Some may say that Jewish superpowers are limited to parting seas and burning oil efficiently — but the Jews themselves weren’t even the ones wielding those powers — they were really just beneficiaries! The truth is that Jews have enjoyed a history of representation in the superhero genre, representing some of the most recognizable and influential superheroes ever.
- Magneto: Born “Max Eisenhardt,” Magneto grew up in the Warsaw Ghetto and was sent to Auschwitz in the mid-1930s. Primarily known as an adversary of the X-Men, Magneto is not necessarily a Super “Hero,” though his complex character prevents him from being a simple villain.
- Scarlett Witch and Quicksilver: The children of Magneto, Wanda and Pietro Maximoff were originally written as half Romani, Serbian Jews, though these aspects of their identity have seemingly been removed from their most recent renditions in the Marvel Cinematic Universe.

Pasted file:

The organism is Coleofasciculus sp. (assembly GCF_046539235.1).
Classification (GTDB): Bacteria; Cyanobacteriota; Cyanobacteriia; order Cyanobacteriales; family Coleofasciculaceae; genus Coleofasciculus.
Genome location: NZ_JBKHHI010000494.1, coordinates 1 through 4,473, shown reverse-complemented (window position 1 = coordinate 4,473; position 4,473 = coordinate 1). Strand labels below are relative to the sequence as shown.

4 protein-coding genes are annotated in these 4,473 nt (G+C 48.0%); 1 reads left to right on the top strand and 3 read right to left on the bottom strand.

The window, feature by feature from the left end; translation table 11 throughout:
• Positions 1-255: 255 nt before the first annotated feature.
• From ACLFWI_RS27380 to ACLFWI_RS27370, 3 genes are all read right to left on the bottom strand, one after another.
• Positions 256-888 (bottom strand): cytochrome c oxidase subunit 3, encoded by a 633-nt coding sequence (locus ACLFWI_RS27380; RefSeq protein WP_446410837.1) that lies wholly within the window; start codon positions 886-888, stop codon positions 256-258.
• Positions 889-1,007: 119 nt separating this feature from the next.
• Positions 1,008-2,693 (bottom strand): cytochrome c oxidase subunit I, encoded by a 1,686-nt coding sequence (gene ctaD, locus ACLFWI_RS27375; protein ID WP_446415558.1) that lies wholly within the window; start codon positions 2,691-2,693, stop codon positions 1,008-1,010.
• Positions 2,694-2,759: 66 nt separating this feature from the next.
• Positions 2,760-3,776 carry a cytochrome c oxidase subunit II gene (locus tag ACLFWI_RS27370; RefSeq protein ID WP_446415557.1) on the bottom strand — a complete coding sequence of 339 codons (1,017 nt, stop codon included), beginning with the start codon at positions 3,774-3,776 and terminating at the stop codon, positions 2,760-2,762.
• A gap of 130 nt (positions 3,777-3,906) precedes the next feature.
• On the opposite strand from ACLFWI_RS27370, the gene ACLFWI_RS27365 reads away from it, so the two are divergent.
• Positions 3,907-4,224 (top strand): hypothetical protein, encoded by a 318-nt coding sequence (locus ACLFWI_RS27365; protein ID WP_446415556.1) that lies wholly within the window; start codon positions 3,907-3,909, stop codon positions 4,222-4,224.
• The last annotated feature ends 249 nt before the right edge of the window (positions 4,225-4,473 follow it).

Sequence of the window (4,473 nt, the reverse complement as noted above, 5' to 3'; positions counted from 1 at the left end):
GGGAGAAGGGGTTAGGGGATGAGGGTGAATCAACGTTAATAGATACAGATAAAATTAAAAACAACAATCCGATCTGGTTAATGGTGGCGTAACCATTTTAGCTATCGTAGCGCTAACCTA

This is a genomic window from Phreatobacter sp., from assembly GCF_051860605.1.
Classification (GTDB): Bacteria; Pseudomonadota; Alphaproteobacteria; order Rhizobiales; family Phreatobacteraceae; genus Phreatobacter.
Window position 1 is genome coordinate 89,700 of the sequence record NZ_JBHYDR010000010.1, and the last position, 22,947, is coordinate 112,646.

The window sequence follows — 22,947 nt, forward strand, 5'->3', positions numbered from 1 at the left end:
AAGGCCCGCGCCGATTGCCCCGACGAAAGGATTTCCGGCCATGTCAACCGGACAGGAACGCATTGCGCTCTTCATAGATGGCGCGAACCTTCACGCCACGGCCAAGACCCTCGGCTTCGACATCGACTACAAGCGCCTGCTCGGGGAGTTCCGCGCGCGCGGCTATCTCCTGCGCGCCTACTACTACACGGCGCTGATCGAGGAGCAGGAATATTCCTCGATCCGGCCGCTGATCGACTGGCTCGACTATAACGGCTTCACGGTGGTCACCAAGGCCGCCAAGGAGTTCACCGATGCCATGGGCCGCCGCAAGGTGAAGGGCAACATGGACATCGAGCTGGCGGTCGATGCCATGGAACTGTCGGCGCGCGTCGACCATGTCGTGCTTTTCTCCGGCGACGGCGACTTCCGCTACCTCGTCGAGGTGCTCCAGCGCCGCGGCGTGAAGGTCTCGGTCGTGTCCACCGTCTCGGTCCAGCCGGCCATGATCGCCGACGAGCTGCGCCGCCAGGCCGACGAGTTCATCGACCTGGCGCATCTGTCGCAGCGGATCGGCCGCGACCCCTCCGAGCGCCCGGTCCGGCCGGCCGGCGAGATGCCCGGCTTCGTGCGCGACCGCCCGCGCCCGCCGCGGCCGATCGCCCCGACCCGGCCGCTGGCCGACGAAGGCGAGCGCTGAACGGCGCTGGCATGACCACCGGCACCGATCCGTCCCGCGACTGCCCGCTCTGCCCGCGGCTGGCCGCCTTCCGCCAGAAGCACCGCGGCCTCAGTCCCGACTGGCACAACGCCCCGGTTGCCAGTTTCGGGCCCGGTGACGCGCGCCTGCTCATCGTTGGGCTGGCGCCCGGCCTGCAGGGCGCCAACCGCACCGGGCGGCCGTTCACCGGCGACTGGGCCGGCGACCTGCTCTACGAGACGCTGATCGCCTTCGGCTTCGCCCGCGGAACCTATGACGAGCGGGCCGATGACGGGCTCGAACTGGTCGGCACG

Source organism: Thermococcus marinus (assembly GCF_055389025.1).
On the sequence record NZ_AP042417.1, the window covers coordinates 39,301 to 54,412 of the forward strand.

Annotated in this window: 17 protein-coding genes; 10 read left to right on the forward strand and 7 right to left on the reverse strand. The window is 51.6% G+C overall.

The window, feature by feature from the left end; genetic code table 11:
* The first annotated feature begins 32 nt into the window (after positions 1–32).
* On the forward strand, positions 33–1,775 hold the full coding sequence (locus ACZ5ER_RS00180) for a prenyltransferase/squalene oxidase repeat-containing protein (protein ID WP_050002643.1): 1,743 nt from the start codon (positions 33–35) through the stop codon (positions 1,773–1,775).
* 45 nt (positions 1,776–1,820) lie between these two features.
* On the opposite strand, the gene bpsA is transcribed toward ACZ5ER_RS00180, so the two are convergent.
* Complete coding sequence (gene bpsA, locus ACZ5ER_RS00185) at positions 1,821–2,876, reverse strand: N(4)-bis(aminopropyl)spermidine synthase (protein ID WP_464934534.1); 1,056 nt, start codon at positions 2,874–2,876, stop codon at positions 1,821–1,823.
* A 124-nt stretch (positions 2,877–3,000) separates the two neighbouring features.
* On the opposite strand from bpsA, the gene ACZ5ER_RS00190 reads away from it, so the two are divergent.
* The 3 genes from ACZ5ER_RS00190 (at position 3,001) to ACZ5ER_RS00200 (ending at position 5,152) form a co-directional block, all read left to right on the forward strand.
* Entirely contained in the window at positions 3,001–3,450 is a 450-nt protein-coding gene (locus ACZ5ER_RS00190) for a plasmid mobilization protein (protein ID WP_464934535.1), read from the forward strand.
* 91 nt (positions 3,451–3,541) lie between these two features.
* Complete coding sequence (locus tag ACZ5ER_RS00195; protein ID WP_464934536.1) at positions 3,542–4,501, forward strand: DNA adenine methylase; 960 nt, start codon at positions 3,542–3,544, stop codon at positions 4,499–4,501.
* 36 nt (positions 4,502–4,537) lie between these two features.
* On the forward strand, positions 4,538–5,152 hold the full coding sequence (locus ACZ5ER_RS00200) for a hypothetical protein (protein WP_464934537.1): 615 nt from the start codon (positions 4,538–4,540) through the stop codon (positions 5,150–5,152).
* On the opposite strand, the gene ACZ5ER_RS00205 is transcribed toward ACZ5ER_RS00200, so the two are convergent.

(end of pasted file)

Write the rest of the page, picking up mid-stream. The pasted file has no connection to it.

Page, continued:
- The Thing: Benjamin Jacob Grimm was revealed to be Jewish nearly 40 years after his first appearance in Marvel Comics. In a comic from 2002, Grimm has a flashback that shows him reciting the Shema; a 2006 comic follows the story of Grimm’s second Bar Mitzvah—representing his second life as The Thing.
- Batwoman: Despite never being explicitly stated, DC Comics’ Kate Kane is revealed to be Jewish through artwork where a menorah and Shabbat candles are prominently featured. Additionally, the 2006 “DC: Infinite Christmas Special” shows Kane celebrating Hanukkah with her girlfriend.
- Doctor Manhattan: Before his transformation into the blue skinned Doctor Manhattan, Jonathan Osterman was the son of a watchmaker living in 1920s Germany. When the Nazis rose to power, Osterman and his father, Josef, fled the country, though his mother was killed during their escape.